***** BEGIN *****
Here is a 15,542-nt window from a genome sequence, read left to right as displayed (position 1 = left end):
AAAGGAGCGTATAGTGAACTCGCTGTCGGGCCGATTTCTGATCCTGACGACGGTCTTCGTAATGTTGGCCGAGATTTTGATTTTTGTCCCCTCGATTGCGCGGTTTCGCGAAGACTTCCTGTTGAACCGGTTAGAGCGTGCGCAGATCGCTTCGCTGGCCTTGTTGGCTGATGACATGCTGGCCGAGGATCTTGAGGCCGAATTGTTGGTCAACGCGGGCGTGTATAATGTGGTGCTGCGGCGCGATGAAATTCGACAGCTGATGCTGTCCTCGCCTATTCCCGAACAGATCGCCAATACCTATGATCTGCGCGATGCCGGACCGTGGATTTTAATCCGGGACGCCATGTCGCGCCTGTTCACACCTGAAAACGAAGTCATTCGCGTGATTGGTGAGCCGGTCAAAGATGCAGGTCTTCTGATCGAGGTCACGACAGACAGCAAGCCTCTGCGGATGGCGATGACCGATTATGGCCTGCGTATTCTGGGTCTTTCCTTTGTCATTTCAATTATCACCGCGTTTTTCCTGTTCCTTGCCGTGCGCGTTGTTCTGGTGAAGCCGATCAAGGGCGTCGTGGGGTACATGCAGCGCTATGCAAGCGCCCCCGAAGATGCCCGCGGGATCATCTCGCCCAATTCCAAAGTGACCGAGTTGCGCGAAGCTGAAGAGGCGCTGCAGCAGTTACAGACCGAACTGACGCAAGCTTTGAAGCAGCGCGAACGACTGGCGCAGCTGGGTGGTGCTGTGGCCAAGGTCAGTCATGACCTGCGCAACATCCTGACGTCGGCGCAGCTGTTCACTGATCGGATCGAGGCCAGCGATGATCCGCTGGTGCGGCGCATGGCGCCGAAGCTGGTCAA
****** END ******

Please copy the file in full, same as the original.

Here is a 15,542-nt window from a genome sequence, read left to right as displayed (position 1 = left end):
AAAGGAGCGTATAGTGAACTCGCTGTCGGGCCGATTTCTGATCCTGACGACGGTCTTCGTAATGTTGGCCGAGATTTTGATTTTTGTCCCCTCGATTGCGCGGTTTCGCGAAGACTTCCTGTTGAACCGGTTAGAGCGTGCGCAGATCGCTTCGCTGGCCTTGTTGGCTGATGACATGCTGGCCGAGGATCTTGAGGCCGAATTGTTGGTCAACGCGGGCGTGTATAATGTGGTGCTGCGGCGCGATGAAATTCGACAGCTGATGCTGTCCTCGCCTATTCCCGAACAGATCGCCAATACCTATGATCTGCGCGATGCCGGACCGTGGATTTTAATCCGGGACGCCATGTCGCGCCTGTTCACACCTGAAAACGAAGTCATTCGCGTGATTGGTGAGCCGGTCAAAGATGCAGGTCTTCTGATCGAGGTCACGACAGACAGCAAGCCTCTGCGGATGGCGATGACCGATTATGGCCTGCGTATTCTGGGTCTTTCCTTTGTCATTTCAATTATCACCGCGTTTTTCCTGTTCCTTGCCGTGCGCGTTGTTCTGGTGAAGCCGATCAAGGGCGTCGTGGGGTACATGCAGCGCTATGCAAGCGCCCCCGAAGATGCCCGCGGGATCATCTCGCCCAATTCCAAAGTGACCGAGTTGCGCGAAGCTGAAGAGGCGCTGCAGCAGTTACAGACCGAACTGACGCAAGCTTTGAAGCAGCGCGAACGACTGGCGCAGCTGGGTGGTGCTGTGGCCAAGGTCAGTCATGACCTGCGCAACATCCTGACGTCGGCGCAGCTGTTCACTGATCGGATCGAGGCCAGCGATGATCCGCTGGTGCGGCGCATGGCGCCGAAGCTGGTCAA